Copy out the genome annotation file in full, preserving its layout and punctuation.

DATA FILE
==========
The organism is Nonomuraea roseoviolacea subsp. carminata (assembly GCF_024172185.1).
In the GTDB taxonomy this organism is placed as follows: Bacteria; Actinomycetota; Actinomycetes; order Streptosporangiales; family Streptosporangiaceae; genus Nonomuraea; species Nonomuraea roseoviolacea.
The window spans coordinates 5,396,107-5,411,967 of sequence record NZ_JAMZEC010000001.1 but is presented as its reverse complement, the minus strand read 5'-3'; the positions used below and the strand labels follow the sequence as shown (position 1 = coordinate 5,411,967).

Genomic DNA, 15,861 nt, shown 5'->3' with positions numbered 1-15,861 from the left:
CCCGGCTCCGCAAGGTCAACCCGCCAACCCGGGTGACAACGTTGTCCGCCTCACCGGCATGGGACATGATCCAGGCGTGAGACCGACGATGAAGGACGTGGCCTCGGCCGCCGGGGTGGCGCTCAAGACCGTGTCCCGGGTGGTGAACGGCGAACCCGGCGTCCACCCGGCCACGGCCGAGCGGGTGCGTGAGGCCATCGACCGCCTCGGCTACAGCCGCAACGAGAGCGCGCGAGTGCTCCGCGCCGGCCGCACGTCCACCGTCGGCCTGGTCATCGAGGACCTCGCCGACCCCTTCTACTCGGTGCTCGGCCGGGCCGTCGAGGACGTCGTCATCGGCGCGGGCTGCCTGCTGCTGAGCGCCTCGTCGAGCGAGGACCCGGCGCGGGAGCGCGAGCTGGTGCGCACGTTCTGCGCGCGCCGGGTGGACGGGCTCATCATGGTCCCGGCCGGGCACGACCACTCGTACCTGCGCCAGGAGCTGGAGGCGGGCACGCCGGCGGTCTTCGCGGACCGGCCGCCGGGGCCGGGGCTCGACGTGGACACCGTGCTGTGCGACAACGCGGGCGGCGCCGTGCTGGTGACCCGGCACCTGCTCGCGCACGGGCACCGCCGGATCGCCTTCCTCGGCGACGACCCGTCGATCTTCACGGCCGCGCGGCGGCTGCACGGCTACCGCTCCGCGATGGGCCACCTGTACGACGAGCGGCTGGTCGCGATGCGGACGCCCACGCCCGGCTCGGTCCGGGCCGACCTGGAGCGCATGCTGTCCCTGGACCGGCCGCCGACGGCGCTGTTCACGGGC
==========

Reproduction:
The organism is Nonomuraea roseoviolacea subsp. carminata (assembly GCF_024172185.1).
In the GTDB taxonomy this organism is placed as follows: Bacteria; Actinomycetota; Actinomycetes; order Streptosporangiales; family Streptosporangiaceae; genus Nonomuraea; species Nonomuraea roseoviolacea.
The window spans coordinates 5,396,107-5,411,967 of sequence record NZ_JAMZEC010000001.1 but is presented as its reverse complement, the minus strand read 5'-3'; the positions used below and the strand labels follow the sequence as shown (position 1 = coordinate 5,411,967).

Genomic DNA, 15,861 nt, shown 5'->3' with positions numbered 1-15,861 from the left:
CCCGGCTCCGCAAGGTCAACCCGCCAACCCGGGTGACAACGTTGTCCGCCTCACCGGCATGGGACATGATCCAGGCGTGAGACCGACGATGAAGGACGTGGCCTCGGCCGCCGGGGTGGCGCTCAAGACCGTGTCCCGGGTGGTGAACGGCGAACCCGGCGTCCACCCGGCCACGGCCGAGCGGGTGCGTGAGGCCATCGACCGCCTCGGCTACAGCCGCAACGAGAGCGCGCGAGTGCTCCGCGCCGGCCGCACGTCCACCGTCGGCCTGGTCATCGAGGACCTCGCCGACCCCTTCTACTCGGTGCTCGGCCGGGCCGTCGAGGACGTCGTCATCGGCGCGGGCTGCCTGCTGCTGAGCGCCTCGTCGAGCGAGGACCCGGCGCGGGAGCGCGAGCTGGTGCGCACGTTCTGCGCGCGCCGGGTGGACGGGCTCATCATGGTCCCGGCCGGGCACGACCACTCGTACCTGCGCCAGGAGCTGGAGGCGGGCACGCCGGCGGTCTTCGCGGACCGGCCGCCGGGGCCGGGGCTCGACGTGGACACCGTGCTGTGCGACAACGCGGGCGGCGCCGTGCTGGTGACCCGGCACCTGCTCGCGCACGGGCACCGCCGGATCGCCTTCCTCGGCGACGACCCGTCGATCTTCACGGCCGCGCGGCGGCTGCACGGCTACCGCTCCGCGATGGGCCACCTGTACGACGAGCGGCTGGTCGCGATGCGGACGCCCACGCCCGGCTCGGTCCGGGCCGACCTGGAGCGCATGCTGTCCCTGGACCGGCCGCCGACGGCGCTGTTCACGGGC